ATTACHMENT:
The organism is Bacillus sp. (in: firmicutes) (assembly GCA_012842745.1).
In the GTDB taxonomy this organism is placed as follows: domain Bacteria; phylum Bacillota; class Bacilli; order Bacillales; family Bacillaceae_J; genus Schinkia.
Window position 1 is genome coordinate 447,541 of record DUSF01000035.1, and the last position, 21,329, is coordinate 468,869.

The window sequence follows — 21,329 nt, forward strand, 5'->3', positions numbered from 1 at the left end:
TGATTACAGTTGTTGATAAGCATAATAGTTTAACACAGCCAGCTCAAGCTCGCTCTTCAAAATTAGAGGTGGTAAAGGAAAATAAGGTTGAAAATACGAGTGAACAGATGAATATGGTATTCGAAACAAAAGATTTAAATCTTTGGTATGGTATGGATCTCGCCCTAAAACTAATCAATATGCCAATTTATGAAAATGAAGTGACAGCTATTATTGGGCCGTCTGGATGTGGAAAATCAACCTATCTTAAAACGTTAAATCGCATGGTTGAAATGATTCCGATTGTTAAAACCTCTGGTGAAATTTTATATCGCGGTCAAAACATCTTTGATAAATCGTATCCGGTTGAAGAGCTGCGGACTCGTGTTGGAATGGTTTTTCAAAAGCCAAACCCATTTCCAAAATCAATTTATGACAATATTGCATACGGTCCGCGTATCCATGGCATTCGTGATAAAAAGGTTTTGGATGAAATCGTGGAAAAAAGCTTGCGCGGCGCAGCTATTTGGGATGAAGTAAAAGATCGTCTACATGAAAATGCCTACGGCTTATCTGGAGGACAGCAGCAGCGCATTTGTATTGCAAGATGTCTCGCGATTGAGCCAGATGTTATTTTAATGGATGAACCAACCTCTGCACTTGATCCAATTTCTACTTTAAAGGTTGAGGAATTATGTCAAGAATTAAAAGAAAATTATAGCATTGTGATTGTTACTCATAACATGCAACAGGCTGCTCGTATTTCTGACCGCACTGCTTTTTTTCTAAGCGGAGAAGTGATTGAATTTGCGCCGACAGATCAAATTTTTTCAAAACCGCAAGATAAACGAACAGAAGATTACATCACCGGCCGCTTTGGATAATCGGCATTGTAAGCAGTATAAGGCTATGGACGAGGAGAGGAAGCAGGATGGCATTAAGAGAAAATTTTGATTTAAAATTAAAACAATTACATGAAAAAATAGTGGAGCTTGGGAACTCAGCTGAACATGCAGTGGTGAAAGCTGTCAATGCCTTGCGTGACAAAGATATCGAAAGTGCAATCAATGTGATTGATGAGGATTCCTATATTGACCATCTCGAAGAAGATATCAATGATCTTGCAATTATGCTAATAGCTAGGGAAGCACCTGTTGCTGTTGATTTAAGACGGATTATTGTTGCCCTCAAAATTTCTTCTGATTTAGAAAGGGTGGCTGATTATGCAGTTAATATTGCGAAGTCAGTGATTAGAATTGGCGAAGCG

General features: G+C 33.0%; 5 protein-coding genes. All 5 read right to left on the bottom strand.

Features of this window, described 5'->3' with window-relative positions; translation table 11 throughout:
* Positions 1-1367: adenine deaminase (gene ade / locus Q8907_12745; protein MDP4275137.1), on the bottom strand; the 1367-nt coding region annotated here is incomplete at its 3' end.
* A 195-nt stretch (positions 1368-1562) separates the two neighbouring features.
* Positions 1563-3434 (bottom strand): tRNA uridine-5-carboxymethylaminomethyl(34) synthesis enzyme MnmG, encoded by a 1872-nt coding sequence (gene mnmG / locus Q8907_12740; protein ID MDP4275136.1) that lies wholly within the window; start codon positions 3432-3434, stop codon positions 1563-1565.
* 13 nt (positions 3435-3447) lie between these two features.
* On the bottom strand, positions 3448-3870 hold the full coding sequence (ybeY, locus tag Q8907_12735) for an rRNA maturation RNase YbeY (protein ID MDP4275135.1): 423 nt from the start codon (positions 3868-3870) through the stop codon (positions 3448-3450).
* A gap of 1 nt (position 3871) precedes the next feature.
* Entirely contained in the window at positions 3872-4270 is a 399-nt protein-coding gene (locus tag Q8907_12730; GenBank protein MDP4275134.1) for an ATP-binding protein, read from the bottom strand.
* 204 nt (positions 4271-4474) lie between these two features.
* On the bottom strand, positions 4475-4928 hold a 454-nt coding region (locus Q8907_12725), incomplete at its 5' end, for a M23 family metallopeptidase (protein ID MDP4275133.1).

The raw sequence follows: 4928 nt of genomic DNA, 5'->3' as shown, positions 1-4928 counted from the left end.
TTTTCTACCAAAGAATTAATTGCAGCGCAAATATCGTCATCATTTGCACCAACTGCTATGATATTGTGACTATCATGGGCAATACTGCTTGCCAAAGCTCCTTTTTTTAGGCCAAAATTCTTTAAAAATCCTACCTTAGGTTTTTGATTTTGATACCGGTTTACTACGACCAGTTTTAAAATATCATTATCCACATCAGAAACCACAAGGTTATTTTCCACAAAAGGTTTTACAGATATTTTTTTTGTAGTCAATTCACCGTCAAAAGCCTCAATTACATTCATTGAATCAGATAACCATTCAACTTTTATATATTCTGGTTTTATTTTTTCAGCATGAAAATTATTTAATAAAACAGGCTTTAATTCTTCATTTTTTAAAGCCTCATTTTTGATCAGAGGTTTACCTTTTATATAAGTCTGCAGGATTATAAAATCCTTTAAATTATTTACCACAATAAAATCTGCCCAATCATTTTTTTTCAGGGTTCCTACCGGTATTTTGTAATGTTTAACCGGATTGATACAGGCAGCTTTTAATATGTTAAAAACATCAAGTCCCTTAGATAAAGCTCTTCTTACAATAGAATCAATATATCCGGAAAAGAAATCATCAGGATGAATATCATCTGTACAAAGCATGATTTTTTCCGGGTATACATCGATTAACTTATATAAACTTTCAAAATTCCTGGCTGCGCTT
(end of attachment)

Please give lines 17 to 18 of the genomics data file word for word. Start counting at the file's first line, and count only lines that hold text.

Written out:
The raw sequence follows: 4928 nt of genomic DNA, 5'->3' as shown, positions 1-4928 counted from the left end.
TTTTCTACCAAAGAATTAATTGCAGCGCAAATATCGTCATCATTTGCACCAACTGCTATGATATTGTGACTATCATGGGCAATACTGCTTGCCAAAGCTCCTTTTTTTAGGCCAAAATTCTTTAAAAATCCTACCTTAGGTTTTTGATTTTGATACCGGTTTACTACGACCAGTTTTAAAATATCATTATCCACATCAGAAACCACAAGGTTATTTTCCACAAAAGGTTTTACAGATATTTTTTTTGTAGTCAATTCACCGTCAAAAGCCTCAATTACATTCATTGAATCAGATAACCATTCAACTTTTATATATTCTGGTTTTATTTTTTCAGCATGAAAATTATTTAATAAAACAGGCTTTAATTCTTCATTTTTTAAAGCCTCATTTTTGATCAGAGGTTTACCTTTTATATAAGTCTGCAGGATTATAAAATCCTTTAAATTATTTACCACAATAAAATCTGCCCAATCATTTTTTTTCAGGGTTCCTACCGGTATTTTGTAATGTTTAACCGGATTGATACAGGCAGCTTTTAATATGTTAAAAACATCAAGTCCCTTAGATAAAGCTCTTCTTACAATAGAATCAATATATCCGGAAAAGAAATCATCAGGATGAATATCATCTGTACAAAGCATGATTTTTTCCGGGTATACATCGATTAACTTATATAAACTTTCAAAATTCCTGGCTGCGCTT